“Exposure to bright light triggers the trigeminal nerve, causing the head toss,” says Torrez. “Quiproco’s case was so severe he was unable to wear a halter and stood in the darkest corner of his stall, tossing his head, barely able to eat. I was advised to euthanize him.”
After a string of failed treatments, Lowe recommended Top Stock Head Shaking Formula, a feed supplement made in New Zealand, and after several weeks, she says he went from unrideable to “having my old horse back.”
To combat his sensitivity to light, Quiproco wears the eVysor, ultraviolet goggles made by an Italian company.Land Quiproco Do Feroleto competes with his goggles on, ridden by Aubrey’s trainer, Lee Johnson. Photo by Josh Winslow/Winslow Photography LLC
“He has different colored lenses for different lighting and footing conditions,” says Torrez. “He took to the goggles almost instantly and has been consistently wearing and competing in them for two years. Between the goggles and his special supplement, his symptoms were drastically reduced. He may look different from other horses in the warm-up, but he is the epitome of perseverance in uncertain times.”
Aubrey knew Quiproco’s future could have been uncertain after the ERU diagnosis. She was initially surfing the Internet for a companion horse when she came across an Alabama Craigslist ad for an $800 palomino mare.Aubrey Torrez found Donatella on Craigslist in Alabama for $800. She had been saved from a kill buyer on Christmas Eve. Photo by Hannah Draughan/Dress by Free People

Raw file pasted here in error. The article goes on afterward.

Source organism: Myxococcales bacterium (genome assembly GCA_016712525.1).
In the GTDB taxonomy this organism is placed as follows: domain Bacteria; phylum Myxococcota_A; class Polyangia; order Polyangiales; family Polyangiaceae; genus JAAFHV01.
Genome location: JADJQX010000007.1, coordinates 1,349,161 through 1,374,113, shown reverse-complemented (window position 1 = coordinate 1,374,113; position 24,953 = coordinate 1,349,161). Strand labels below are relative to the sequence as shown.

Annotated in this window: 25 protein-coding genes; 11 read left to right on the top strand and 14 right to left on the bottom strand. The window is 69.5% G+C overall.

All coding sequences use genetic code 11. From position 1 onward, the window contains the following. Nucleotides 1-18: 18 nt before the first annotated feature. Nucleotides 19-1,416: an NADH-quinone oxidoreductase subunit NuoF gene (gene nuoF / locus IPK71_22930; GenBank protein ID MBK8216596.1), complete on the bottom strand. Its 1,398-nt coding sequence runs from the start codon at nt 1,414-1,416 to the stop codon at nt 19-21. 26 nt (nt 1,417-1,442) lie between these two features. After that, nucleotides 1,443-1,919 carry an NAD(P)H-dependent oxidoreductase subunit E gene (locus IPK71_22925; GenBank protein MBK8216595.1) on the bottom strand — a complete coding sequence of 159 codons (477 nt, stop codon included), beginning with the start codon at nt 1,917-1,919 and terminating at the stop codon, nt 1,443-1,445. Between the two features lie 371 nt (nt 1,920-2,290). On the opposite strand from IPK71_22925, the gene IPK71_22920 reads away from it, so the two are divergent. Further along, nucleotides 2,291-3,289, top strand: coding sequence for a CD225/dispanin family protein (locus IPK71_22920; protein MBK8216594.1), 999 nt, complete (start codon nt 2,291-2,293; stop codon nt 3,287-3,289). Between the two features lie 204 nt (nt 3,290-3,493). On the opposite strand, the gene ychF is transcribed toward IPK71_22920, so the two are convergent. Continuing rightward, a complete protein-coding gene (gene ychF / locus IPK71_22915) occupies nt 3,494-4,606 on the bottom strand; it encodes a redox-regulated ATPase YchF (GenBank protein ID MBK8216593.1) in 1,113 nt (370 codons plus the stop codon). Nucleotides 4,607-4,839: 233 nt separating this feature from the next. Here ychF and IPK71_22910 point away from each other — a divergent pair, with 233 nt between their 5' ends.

“She was rescued at the last minute from a kill buyer on Christmas Eve,” says Torrez. “She’d been abused, neglected, and forgotten, and was living in little more than a shack with a dirt floor, with only donkeys as friends. I tried her out in a field next to a highway, and knew she was special and coming home with us. When we loaded her on the trailer, it was the first time she’d ever seen or stood on shavings in her life.”
The 15.2-hand golden girl welcomed her fresh start and learned to jump.
“She made her debut in 2020 in USEF-rated competition, and ended her season as champion in two divisions, at the WTHJA Memphis Charity Horse Show,” Torrez recalls with pride.
She intends to show both underdog horses in local and rated shows, including at the World Equestrian Centers in Ohio and Florida. Donatella will show in adult jumpers; Quiproco, training under Lee Johnson, will go in the 1.20-meter show jumping classes while Torrez eyes doing a mini prix.Donatella and Aubrey’s trainer, Lee Johnson. Donatella ended her first season in USEF-rated competition as champion in two divisions. Photo by Josh Winslow/Winslow Photography LLC
“Comparison is the thief of joy,” she says. “Every journey is unique. At the end of the day, it is an honor and privilege to ride and care for the beautiful animals that give so much of themselves to us.”
This article about underdog horses appeared in the August 2022 issue of Horse Illustrated magazine. Click here to subscribe!